Current source density measures of electroencephalographic alpha predict antidepressant treatment response

Craig E. Tenke, Jürgen Kayser, Carlye G. Manna, Shiva Fekri, Christopher J. Kroppmann, Jennifer D. Schaller, Daniel M. Alschuler, Jonathan W. Stewart, Patrick J. McGrath, Gerard E. Bruder

Research output: Contribution to journalArticlepeer-review

127 Scopus citations

Abstract

Background: Despite recent success in pharmacologic treatment of depression, the inability to predict individual treatment response remains a liability. This study replicates and extends findings relating pretreatment electroencephalographic (EEG) alpha to treatment outcomes for serotonergic medications. Methods: Resting EEG (eyes-open and eyes-closed) was recorded from a 67-electrode montage in 41 unmedicated depressed patients and 41 healthy control subjects. Patients were tested before receiving antidepressants including a serotonergic mode of action (selective serotonin reuptake inhibitor [SSRI], serotonin and norepinephrine reuptake inhibitor, or SSRI plus norepinephrine and dopamine reuptake inhibitor). EEG was quantified by frequency principal components analysis of spectra derived from reference-free current source density (CSD) waveforms, which sharpens and simplifies EEG topographies, disentangles them from artifact, and yields measures that more closely represent underlying neuronal current generators. Results: Patients who did not respond to treatment had significantly less alpha CSD compared with responders or healthy control subjects, localizable to well-defined posterior generators. The alpha difference between responders and nonresponders was greater for eyes-closed than eyes-open conditions and was present across alpha subbands. A classification criterion based on the median alpha for healthy control subjects showed good positive predictive value (93.3) and specificity (92.3). There was no evidence of differential value for predicting response to an SSRI alone or dual treatment targeting serotonergic plus other monoamine neurotransmitters. Conclusions: Findings confirm the value of EEG alpha amplitude as a viable predictor of antidepressant response and suggest that personalized treatments for depression may be identified using simple electrophysiologic CSD measures.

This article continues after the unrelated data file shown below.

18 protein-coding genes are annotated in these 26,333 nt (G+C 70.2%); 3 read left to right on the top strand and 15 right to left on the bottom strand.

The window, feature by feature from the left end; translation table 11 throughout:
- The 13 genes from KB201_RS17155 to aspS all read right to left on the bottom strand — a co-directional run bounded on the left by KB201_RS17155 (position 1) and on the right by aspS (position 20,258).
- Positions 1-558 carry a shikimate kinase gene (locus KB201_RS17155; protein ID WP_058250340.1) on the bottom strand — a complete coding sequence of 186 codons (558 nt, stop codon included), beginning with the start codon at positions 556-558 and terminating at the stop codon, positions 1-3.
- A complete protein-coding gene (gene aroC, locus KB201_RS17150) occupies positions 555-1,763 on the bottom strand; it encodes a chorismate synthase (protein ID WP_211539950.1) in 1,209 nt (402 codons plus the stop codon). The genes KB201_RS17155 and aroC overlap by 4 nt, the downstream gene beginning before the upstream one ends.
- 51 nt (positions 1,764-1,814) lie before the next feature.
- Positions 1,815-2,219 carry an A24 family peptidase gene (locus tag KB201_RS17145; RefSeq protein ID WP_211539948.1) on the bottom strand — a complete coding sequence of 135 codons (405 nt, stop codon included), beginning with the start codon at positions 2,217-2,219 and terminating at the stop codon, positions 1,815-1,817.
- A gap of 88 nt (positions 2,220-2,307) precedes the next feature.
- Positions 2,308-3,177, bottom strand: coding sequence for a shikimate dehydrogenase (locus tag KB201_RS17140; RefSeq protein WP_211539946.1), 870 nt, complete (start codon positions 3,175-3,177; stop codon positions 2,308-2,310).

Original languageEnglish
Pages (from-to)388-394
Number of pages7
JournalBiological Psychiatry
Volume70
Issue number4
DOIs
StatePublished - 15 Aug 2011
Externally publishedYes

Keywords

  • Alpha rhythm
  • antidepressant treatment response
  • current source density (CSD)
  • depression
  • principal components analysis
  • quantitative EEG (qEEG)

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